How to Train Your Non-Horsey Boyfriend

I’ve been riding horses and learning how to train them for years, but this is a completely new concept to me: How to train a “non-horsey” boyfriend.

Where to even start? There’s so much to cover…what is dressage? What is cross-country? What’s Eventing Nation? All of the different types of tack, what it means when my horse ‘spooked’ or ‘refused’, and, most importantly, the all encompassing love for riding (and how to respond appropriately to this obsession).

With the help from my boyfriend, I hope to give you a little more insight on how to ‘train’ your significant other who might be new to the ‘horse world’. Disclaimer: I am definitely not an expert.

Start them slowly; if you rush things and show your ‘crazy horse side’ too early, they might become nervous. If you’re ‘friends’ on social media, they probably already know that you are a horse person (from the countless pictures of your amazing horses).

For the first few dates, try not to talk too much about horses so they don’t think that’s all you do. Focus on some of your other interests or what else you have done. Then, when you feel like they’ve become relaxed and comfortable around you, start talking more about your rides, your horses, upcoming shows, etc. while continuing conversation about other things as well.

As they start to understand the importance of horses in your life, you can start teaching them terms that they will need to know in conversations. Eventing, dressage, show jumping, and cross country are all very important because they will understand more of what you really do. Visual aids help; show videos of upper level riders to show how intense the sport really is. Once they understand the basic terms, you can start talking about types of tack, feed, and anything else.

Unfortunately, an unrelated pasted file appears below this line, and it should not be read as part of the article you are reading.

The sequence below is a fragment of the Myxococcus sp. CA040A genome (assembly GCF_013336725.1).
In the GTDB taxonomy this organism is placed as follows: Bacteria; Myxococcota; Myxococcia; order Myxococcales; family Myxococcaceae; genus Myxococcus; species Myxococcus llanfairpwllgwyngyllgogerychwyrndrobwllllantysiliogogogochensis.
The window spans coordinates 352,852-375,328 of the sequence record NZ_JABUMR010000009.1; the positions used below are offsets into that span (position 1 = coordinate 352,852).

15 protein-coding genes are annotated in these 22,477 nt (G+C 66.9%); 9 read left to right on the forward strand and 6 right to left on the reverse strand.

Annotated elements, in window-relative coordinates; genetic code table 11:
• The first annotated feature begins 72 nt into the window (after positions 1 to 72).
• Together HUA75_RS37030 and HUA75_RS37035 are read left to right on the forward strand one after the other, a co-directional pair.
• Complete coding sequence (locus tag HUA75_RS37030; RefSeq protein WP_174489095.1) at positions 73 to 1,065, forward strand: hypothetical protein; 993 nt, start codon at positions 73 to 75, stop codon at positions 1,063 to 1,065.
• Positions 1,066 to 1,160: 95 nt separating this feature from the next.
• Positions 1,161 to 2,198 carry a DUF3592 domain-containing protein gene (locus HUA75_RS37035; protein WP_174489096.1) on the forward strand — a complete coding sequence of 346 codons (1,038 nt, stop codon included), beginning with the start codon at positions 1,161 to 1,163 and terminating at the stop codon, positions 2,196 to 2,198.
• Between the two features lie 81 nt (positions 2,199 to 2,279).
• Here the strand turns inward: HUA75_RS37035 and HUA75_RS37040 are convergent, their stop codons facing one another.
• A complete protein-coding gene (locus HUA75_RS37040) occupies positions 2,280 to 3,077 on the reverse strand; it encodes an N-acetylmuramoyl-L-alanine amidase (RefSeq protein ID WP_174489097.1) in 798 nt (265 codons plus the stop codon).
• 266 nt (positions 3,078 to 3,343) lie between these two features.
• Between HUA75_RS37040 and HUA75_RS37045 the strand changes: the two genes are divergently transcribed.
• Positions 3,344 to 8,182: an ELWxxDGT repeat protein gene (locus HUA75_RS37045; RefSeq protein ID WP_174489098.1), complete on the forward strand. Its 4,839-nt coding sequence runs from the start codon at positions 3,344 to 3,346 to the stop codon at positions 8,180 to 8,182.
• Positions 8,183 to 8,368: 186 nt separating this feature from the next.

Now is the important step: Introducing them to the horses. This is really make or break. They might be a little timid around the horses for the first few visits because it is new to them and they might be scared. Reassure them by showing that horses are gentle; have them pet a horse, have them lead (a very quiet horse), and maybe even brush a horse.

They will become more comfortable, it just takes some time. If they don’t want anything to do with your horses, they might not be best suited for the horse life so you might need to rethink some priorities and the future of the relationship.

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Eventually, they will need to ride the horse. This will make them understand just how hard it is and they will appreciate what you do so much more. Make sure to put them on a quiet horse and that it’s in a safe situation; a good experience will produce confidence and good results. This step might take some time, so don’t be too forceful about them riding right away.

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The final step is getting them to understand just how important horses are to you. Yes, they know you love them and they know that it’s your passion, but it’s more than that. To prevent future arguments or confusion, sit down and talk to them. Make sure they know it’s not ‘just a horse’.

Your horse is your priority and pretty much your entire life. Make them know you’re a crazy horse person so they aren’t shocked later. Warning: Do NOT take this step too early. You should be at a secure place in your relationship to prevent any break ups (if they get freaked out). They will also learn from time; as they are around you and your horses more, they will start to understand your world.

It’s not a simple task; there’s just so much to learn! Make sure you’re returning the favor by trying something that they like (I went running which was definitely an interesting experience). Relationships are double sided so make sure you learn about their passion too!